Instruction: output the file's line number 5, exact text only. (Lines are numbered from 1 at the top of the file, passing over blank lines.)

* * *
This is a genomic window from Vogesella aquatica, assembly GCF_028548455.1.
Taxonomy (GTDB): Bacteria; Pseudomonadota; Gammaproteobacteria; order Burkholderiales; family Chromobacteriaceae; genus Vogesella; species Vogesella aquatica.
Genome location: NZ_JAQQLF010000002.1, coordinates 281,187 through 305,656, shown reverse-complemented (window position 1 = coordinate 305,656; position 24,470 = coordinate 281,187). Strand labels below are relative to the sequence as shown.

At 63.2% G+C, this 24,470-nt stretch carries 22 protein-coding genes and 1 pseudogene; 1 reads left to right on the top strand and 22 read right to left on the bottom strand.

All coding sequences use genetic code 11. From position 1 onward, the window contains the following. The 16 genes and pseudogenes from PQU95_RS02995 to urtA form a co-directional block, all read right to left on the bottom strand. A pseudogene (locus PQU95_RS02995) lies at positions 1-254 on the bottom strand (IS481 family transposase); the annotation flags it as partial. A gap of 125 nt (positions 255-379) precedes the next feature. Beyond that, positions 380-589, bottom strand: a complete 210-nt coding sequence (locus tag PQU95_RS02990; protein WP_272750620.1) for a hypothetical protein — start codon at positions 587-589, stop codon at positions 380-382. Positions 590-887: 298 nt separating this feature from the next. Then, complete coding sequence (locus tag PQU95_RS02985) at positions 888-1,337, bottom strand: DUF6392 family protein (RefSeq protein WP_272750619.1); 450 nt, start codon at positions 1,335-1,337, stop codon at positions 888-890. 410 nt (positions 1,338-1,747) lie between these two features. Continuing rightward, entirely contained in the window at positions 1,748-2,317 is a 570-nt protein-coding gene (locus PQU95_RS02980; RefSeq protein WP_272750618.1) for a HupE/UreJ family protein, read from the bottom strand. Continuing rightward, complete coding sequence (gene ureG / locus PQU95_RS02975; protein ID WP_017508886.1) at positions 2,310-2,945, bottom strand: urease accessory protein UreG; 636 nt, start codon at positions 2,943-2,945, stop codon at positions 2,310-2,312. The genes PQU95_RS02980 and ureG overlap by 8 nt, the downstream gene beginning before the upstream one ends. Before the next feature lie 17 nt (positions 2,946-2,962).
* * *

All coding sequences use genetic code 11. From position 1 onward, the window contains the following. The 16 genes and pseudogenes from PQU95_RS02995 to urtA form a co-directional block, all read right to left on the bottom strand. A pseudogene (locus PQU95_RS02995) lies at positions 1-254 on the bottom strand (IS481 family transposase); the annotation flags it as partial. A gap of 125 nt (positions 255-379) precedes the next feature. Beyond that, positions 380-589, bottom strand: a complete 210-nt coding sequence (locus tag PQU95_RS02990; protein WP_272750620.1) for a hypothetical protein — start codon at positions 587-589, stop codon at positions 380-382. Positions 590-887: 298 nt separating this feature from the next. Then, complete coding sequence (locus tag PQU95_RS02985) at positions 888-1,337, bottom strand: DUF6392 family protein (RefSeq protein WP_272750619.1); 450 nt, start codon at positions 1,335-1,337, stop codon at positions 888-890. 410 nt (positions 1,338-1,747) lie between these two features. Continuing rightward, entirely contained in the window at positions 1,748-2,317 is a 570-nt protein-coding gene (locus PQU95_RS02980; RefSeq protein WP_272750618.1) for a HupE/UreJ family protein, read from the bottom strand. Continuing rightward, complete coding sequence (gene ureG / locus PQU95_RS02975; protein ID WP_017508886.1) at positions 2,310-2,945, bottom strand: urease accessory protein UreG; 636 nt, start codon at positions 2,943-2,945, stop codon at positions 2,310-2,312. The genes PQU95_RS02980 and ureG overlap by 8 nt, the downstream gene beginning before the upstream one ends. Before the next feature lie 17 nt (positions 2,946-2,962).